Nicolas King's Seminal map of the Mississippi River, based upon the observations of Zebulon Pike, Lewis & Clark, and others .
A remarkably important compilation of information, which includes information from the Lewis & Clark expedition which pre-dates the release of their official account and map of the Expedition.
The map accompanied the first American edition of Zebullon Pike's An Account of Expeditions to the Sources of the Mississippi . . . . In preparing the map, Nicholas King has brought together the best available sources from prior to the expeditions of Pike and Lewis & Clark, and added information furnished by Lewis and David Thompson (whose map for the Hudson Bay Company in 1798 is one of the most important pre-Lewis & Clark source maps).
The map was drawn by Nicholas King, whose post Lewis & Clark manuscript maps are among earliest and most important to incorporate Lewis's reports. Pike's map, unlike Humboldt's, was based primarily on firsthand reconnaissance, an element always present in the progress of geographic knowledge of the American West.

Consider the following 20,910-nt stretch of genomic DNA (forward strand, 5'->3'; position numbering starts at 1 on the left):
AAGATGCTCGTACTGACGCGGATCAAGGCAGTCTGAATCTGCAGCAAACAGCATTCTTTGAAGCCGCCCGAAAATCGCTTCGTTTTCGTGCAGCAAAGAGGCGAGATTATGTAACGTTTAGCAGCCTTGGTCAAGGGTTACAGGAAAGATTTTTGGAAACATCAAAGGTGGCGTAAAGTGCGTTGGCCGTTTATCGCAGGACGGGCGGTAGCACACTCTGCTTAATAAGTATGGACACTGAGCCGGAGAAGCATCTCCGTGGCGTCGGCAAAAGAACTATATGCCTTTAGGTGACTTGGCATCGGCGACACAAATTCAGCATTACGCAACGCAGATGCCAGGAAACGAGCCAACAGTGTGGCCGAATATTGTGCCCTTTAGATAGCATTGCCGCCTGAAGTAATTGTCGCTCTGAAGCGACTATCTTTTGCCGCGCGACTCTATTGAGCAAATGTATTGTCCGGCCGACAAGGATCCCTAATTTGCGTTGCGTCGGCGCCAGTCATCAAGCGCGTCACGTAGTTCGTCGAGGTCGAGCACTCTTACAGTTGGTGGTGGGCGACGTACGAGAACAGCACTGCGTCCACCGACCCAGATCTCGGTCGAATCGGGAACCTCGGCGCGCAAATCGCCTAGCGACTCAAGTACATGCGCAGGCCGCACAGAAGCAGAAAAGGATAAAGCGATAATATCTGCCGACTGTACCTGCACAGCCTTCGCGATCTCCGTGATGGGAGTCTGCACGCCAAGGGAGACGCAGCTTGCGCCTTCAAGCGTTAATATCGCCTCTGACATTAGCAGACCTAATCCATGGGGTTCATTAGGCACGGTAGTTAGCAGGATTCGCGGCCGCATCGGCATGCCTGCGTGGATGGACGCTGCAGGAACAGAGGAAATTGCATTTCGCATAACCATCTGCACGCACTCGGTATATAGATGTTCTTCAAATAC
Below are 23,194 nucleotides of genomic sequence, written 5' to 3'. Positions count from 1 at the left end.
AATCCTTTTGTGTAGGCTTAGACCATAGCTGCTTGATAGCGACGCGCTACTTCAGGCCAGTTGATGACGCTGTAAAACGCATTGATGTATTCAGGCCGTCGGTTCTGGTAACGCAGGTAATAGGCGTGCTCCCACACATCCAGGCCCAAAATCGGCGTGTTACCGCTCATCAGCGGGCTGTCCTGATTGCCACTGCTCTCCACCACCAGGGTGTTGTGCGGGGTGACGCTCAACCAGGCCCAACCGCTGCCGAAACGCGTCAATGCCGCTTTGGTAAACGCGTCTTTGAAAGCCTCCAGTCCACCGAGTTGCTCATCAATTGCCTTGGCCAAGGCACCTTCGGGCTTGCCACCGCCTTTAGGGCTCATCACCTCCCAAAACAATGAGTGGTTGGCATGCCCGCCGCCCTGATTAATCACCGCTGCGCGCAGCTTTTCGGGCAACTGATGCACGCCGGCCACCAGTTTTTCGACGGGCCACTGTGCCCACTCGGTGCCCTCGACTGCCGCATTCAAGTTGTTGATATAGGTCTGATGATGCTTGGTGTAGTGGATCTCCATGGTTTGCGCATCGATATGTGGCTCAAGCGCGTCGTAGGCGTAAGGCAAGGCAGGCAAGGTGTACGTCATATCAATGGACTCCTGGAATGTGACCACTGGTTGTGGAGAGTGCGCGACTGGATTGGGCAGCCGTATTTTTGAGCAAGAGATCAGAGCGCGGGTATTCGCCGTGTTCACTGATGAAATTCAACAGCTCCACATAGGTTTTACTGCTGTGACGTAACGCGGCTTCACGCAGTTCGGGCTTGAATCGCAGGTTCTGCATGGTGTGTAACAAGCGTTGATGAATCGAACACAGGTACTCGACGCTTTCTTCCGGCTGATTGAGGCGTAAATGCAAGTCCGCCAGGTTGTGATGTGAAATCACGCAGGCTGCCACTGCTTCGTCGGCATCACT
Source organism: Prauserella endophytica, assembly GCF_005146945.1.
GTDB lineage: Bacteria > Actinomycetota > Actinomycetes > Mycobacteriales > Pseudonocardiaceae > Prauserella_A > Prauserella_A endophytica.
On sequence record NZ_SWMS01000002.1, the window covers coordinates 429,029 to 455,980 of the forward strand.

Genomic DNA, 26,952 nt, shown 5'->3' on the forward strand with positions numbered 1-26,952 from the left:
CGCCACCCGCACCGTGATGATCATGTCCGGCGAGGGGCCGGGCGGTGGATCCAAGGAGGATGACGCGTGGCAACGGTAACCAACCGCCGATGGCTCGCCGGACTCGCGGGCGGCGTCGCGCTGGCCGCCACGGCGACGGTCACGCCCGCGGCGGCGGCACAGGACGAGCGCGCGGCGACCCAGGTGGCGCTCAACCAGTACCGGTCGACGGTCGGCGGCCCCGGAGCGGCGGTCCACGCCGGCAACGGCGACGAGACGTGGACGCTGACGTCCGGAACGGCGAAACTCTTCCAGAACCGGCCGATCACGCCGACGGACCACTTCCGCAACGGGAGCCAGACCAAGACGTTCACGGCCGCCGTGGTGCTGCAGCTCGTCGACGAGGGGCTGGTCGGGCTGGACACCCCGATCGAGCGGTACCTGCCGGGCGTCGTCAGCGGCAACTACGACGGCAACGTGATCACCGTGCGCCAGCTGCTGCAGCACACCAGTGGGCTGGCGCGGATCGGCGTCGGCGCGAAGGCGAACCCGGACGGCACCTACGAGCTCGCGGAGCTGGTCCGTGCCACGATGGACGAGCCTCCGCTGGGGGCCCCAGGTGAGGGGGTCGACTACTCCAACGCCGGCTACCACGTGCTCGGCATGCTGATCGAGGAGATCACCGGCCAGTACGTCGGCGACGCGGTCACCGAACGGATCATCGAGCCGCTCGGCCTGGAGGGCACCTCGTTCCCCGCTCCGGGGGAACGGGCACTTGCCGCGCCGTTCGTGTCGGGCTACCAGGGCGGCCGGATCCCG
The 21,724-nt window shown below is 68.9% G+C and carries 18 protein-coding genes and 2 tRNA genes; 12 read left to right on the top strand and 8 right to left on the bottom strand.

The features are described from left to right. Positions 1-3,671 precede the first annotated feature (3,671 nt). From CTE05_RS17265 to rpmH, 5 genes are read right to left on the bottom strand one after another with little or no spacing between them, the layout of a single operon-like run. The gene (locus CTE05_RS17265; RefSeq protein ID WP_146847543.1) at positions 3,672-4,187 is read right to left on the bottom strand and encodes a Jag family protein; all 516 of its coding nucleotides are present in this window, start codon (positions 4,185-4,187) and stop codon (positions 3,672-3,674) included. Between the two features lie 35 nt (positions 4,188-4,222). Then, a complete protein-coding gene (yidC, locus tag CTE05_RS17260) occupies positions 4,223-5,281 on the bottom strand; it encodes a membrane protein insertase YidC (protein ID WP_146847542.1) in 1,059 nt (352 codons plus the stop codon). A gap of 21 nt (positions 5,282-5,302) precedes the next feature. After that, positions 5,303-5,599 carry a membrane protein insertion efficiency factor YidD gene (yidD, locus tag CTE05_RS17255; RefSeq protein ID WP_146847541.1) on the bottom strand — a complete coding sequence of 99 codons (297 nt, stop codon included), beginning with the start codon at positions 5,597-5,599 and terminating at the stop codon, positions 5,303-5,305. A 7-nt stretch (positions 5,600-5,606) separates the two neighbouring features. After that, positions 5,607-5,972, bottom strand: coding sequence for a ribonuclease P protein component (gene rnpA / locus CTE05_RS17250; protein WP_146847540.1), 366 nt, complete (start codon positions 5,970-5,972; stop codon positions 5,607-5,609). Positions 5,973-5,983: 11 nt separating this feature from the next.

Nicholas King was Surveyor for the City of Washington, and unofficial cartographer to the Jefferson Administration (1800-1808). King prepared a series of maps at the request of Jefferson's War Department, which represent "the earliest accurate geographical information of the west" (Ehrenberg). These were compiled from the notes and field sketches made by exploring parties sent out by Jefferson to investigate the vast region west of the Mississippi River following the Louisiana Purchase. The most famous of King's maps are the preliminary manuscripts he made of Lewis and Clark's discoveries, and the engraved maps for publication in Zebulon Pike's journal. He was also responsible for the supressed maps of the Red River associated with the Freeman & Custis Expedition of 1806 and the Map of the Washita river in Louisiana from the Hot Springs to the confluence of the Red River with the Mississippi, from the Hunter & Dunbar Expedition of 1804.